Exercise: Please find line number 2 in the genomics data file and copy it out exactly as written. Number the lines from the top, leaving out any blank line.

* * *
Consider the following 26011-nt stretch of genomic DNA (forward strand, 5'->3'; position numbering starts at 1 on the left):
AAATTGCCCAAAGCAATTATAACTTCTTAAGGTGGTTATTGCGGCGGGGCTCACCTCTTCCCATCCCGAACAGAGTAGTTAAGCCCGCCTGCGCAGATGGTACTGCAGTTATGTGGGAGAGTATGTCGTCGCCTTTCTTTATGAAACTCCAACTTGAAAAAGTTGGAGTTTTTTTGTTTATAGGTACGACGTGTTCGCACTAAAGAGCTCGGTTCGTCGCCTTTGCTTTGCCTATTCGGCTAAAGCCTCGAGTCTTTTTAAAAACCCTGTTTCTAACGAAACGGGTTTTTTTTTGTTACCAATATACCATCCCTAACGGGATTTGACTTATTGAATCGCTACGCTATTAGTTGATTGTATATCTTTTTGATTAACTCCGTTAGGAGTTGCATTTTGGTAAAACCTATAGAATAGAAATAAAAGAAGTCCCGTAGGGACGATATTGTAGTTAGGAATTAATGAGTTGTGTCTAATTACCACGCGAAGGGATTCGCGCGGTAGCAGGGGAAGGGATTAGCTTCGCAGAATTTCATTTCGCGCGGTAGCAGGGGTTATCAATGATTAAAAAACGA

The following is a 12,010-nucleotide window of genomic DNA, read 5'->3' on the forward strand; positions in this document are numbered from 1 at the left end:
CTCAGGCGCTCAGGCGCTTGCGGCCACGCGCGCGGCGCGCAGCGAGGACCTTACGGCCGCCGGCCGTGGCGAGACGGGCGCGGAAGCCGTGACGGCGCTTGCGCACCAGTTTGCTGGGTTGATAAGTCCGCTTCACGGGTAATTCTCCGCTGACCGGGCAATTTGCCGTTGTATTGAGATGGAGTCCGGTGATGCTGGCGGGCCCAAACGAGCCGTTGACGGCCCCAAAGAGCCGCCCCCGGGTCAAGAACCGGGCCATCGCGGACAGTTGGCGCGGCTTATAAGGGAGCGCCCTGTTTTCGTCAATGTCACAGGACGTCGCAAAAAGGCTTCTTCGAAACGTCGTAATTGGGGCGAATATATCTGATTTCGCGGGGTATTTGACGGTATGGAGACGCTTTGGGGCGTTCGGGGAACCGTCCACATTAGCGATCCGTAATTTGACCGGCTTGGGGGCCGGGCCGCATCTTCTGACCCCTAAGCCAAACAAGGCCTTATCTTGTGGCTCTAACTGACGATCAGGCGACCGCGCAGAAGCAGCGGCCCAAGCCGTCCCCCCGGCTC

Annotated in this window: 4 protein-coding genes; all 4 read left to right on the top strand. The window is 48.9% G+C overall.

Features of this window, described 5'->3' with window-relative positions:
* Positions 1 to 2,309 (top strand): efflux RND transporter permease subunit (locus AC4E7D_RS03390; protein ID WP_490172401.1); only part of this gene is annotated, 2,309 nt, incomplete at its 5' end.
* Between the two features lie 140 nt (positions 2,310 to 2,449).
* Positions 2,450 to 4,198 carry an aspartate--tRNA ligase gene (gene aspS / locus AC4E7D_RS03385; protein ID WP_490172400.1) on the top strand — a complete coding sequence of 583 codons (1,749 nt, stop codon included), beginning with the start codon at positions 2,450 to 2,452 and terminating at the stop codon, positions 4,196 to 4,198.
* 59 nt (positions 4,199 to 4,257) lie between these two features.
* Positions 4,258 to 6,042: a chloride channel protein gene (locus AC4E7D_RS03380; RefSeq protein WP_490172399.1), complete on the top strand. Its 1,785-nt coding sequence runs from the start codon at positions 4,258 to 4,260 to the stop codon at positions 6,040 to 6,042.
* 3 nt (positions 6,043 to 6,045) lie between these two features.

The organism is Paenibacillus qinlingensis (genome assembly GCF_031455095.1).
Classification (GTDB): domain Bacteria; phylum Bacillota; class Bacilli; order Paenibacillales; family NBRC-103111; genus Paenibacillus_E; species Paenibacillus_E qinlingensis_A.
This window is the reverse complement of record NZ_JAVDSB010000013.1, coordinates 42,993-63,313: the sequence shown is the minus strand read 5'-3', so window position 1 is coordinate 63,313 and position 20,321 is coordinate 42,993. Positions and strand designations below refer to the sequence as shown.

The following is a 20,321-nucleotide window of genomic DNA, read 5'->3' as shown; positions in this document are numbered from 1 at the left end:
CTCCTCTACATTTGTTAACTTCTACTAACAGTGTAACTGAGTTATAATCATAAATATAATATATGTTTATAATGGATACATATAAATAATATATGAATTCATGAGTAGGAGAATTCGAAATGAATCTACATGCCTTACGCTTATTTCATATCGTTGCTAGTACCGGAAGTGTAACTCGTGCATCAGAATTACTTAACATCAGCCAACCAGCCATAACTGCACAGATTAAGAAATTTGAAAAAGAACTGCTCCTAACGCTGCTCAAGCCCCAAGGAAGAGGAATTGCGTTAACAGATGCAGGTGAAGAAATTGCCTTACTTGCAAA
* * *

AAATTGCCCAAAGCAATTATAACTTCTTAAGGTGGTTATTGCGGCGGGGCTCACCTCTTCCCATCCCGAACAGAGTAGTTAAGCCCGCCTGCGCAGATGGTACTGCAGTTATGTGGGAGAGTATGTCGTCGCCTTTCTTTATGAAACTCCAACTTGAAAAAGTTGGAGTTTTTTTGTTTATAGGTACGACGTGTTCGCACTAAAGAGCTCGGTTCGTCGCCTTTGCTTTGCCTATTCGGCTAAAGCCTCGAGTCTTTTTAAAAACCCTGTTTCTAACGAAACGGGTTTTTTTTTGTTACCAATATACCATCCCTAACGGGATTTGACTTATTGAATCGCTACGCTATTAGTTGATTGTATATCTTTTTGATTAACTCCGTTAGGAGTTGCATTTTGGTAAAACCTATAGAATAGAAATAAAAGAAGTCCCGTAGGGACGATATTGTAGTTAGGAATTAATGAGTTGTGTCTAATTACCACGCGAAGGGATTCGCGCGGTAGCAGGGGAAGGGATTAGCTTCGCAGAATTTCATTTCGCGCGGTAGCAGGGGTTATCAATGATTAAAAAACGA